Early Infant and Child Oral Care 2018-01-04T22:01:32+00:00

Early Infant and Child Oral Care

Oral care in early infancy and childhood is essential right from the start – even during pregnancy! The sooner your child begins regular dental checkups, the healthier their mouth will be throughout the remainder of their life.

Tooth decay and cavities can be prevented with early checkups, which means that the pain and other medical issues associated with these can also be avoided. Children with healthy teeth can smile with more confidence, speak more clearly, and chew food more easily.

Perinatal Oral Health

The American Academy of Pediatric Dentistry recommends all pregnant women receive information regarding oral health care during their pregnancy. The risk of preterm birth and low birth weight can be increased by periodontal disease, so it’s crucial that you talk to your dentist about periodontal disease prevention if you are pregnant.

You may not be aware of this, but when a pregnant woman has poor oral health, they can pass on the bacteria that causes cavities to their babies. Therefore, it’s important that during your pregnancy you regularly visit your dentist, and reduce plaque by brushing and flossing your teeth after every meal.

Establishing a Dental Home for Your Child

As recommended by the Academy of Pediatric Dentistry and the American Academy of Pediatrics, you should establish a dental home for your child by their first birthday. Preventable conditions which lead to more significant oral problems can be more easily prevented in children with stable and regular access to dental care.

Before their first visit, talk to your child about the dentist, but don’t over complicate things. Also avoid using words such as “shot”, “hurt”, “needle”, or “drill”. Our team is trained in using non-threatening terms that will explain what is going to happen without increasing a child’s fear. We will always explain things to your child in a pleasant manner, so they feel as comfortable as possible.

Pacifier Use and Thumb Sucking

Sucking is a natural reflex amongst children and infants, even though children commonly stop sucking on pacifiers, thumbs, or other objects around age three. There are some children that keep the habit of sucking a pacifier or their thumbs, and in these cases, the upper front teeth may not grow in properly or point towards the lip.

The severity of the dental issues will be determined by the intensity of the sucking; more severe issues are associated with more intense sucking, rather than just resting the pacifier or thumb in their mouths.

Children can be coaxed to break this habit by their parents being encouraging and positive, praising them for not sucking their thumb or using a pacifier in situations when they usually would. If you have tried these methods and they are not working, try wrapping a gauze or bandage around the thumb, which will make your child aware that they are sucking their thumb. We can also help explain to them what will happen if they don’t break the habit.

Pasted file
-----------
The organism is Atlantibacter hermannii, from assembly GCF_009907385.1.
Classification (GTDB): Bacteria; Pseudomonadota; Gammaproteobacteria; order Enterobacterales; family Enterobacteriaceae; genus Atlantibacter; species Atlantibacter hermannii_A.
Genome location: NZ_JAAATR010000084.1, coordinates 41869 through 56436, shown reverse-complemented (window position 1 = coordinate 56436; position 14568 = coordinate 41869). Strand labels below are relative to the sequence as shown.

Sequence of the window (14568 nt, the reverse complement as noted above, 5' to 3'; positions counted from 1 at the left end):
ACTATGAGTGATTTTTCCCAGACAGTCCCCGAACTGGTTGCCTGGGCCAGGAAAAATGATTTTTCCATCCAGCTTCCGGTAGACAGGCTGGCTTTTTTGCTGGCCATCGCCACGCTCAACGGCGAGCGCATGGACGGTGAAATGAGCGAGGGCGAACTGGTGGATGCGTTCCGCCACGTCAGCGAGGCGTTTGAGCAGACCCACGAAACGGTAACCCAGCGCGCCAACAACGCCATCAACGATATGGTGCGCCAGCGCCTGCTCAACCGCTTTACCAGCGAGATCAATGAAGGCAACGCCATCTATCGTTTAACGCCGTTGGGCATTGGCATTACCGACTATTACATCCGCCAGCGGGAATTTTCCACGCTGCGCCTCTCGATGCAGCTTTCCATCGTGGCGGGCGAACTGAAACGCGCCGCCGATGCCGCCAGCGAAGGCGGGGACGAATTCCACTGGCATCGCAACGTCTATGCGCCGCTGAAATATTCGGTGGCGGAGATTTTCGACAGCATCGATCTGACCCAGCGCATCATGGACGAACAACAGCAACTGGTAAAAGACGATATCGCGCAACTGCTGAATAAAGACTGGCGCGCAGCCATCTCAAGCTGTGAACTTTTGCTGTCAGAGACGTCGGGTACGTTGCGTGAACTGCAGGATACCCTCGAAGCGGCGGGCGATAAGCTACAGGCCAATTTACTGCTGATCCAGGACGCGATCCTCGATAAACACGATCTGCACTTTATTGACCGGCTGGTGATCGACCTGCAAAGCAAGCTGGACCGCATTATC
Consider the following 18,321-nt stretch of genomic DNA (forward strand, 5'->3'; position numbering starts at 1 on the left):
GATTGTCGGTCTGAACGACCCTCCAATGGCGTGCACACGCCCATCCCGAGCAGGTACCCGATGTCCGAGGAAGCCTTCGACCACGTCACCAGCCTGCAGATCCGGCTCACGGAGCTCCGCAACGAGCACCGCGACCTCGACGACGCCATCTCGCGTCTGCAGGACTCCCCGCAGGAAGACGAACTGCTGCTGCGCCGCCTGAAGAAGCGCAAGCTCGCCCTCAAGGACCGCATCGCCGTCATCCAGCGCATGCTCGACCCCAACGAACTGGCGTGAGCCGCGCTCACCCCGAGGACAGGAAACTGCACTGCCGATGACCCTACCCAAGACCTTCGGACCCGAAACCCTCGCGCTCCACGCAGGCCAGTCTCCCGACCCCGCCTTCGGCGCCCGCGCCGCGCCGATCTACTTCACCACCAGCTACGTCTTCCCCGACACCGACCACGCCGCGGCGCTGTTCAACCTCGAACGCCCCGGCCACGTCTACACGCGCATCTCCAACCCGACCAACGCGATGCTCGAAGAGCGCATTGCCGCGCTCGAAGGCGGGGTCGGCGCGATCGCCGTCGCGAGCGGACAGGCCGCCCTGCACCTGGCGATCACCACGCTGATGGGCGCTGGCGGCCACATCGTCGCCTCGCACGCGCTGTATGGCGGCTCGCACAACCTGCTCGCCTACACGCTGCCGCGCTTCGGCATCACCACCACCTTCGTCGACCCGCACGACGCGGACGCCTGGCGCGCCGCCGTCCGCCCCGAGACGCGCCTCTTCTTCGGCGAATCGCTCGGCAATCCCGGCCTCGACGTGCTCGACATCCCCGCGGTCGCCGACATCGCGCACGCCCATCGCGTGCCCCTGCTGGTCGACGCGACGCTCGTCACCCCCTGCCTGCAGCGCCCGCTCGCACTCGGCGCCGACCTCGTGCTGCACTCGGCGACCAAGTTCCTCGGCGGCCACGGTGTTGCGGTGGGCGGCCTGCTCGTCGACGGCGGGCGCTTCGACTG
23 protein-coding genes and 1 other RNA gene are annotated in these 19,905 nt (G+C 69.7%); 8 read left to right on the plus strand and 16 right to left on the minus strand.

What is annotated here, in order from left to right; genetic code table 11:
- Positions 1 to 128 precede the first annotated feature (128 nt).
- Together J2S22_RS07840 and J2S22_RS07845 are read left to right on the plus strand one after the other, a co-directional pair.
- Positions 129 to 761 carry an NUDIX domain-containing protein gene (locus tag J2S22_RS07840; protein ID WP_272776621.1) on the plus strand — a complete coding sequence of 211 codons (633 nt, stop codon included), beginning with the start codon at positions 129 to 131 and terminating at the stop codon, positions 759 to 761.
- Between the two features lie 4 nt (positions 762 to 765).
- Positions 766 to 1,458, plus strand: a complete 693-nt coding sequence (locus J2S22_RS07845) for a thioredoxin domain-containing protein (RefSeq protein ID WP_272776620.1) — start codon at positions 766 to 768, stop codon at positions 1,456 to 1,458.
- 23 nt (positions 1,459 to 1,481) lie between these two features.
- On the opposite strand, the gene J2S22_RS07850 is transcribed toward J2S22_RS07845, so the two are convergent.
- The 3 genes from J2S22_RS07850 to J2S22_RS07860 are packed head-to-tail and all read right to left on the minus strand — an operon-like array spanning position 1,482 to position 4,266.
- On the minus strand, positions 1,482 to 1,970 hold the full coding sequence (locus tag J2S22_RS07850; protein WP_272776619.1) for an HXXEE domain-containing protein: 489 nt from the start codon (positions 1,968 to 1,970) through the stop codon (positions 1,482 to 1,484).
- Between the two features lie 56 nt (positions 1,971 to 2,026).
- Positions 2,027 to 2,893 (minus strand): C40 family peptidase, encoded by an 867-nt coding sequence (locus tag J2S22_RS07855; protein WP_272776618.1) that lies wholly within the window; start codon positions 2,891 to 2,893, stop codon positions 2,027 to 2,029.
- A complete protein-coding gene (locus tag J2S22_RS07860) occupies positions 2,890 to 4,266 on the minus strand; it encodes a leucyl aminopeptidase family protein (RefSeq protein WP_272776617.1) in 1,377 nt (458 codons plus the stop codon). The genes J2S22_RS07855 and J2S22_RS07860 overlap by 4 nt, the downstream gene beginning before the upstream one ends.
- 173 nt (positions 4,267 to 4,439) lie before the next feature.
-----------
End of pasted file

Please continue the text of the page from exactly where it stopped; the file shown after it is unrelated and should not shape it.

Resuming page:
Baby Bottle Tooth Decay

Your children’s primary or baby teeth are at risk of decay as soon as they appear. When this happens in toddlers and infants, it is commonly called Baby Bottle Tooth Decay. It mostly affects the front upper teeth, although other teeth may also be affected. The cause of Baby Bottle Tooth Decay is long and frequent exposure to sugary liquids such as juice, soda, or other sweetened drinks, or formula, milk, or breast milk.

You can lower the risk of Baby Bottle Tooth Decay in your child by gently wiping their gums and teeth with a wet, clean washcloth or gauze after you’ve fed them. Milk or formula should only be placed in bottles, and avoid feeding your baby soft drinks, juice, or sugar water.

If your child requires a pacifier, give them one that is clean, and you should never place it in your mouth before giving it to them, or dip it in honey or sugar. Children should be encouraged to drink from a cup before they turn a year old, and discourage prolonged or frequent use of a sippy cup.

When your child’s teeth have started to grow, gently brush them with water and a child’s size toothbrush. This action will help remove bits of food that can damage erupting teeth, as well as remove plaque.

You should be vigilant of your child’s oral health techniques and be with them while they brush their teeth until they’re around six years old. You should also endorse your child to eat healthily, and foster a good relationship with nutritious food, giving them plenty of whole grains, fruits, and vegetables.

Make An Appointment

The benefits of proper orthodontic treatment and care go far beyond a more pleasing appearance; they include teeth that are more likely to last a lifetime and a healthier mouth. If you’re interested in undergoing orthodontic care, contact Cochran Orthodontics today to schedule your appointment.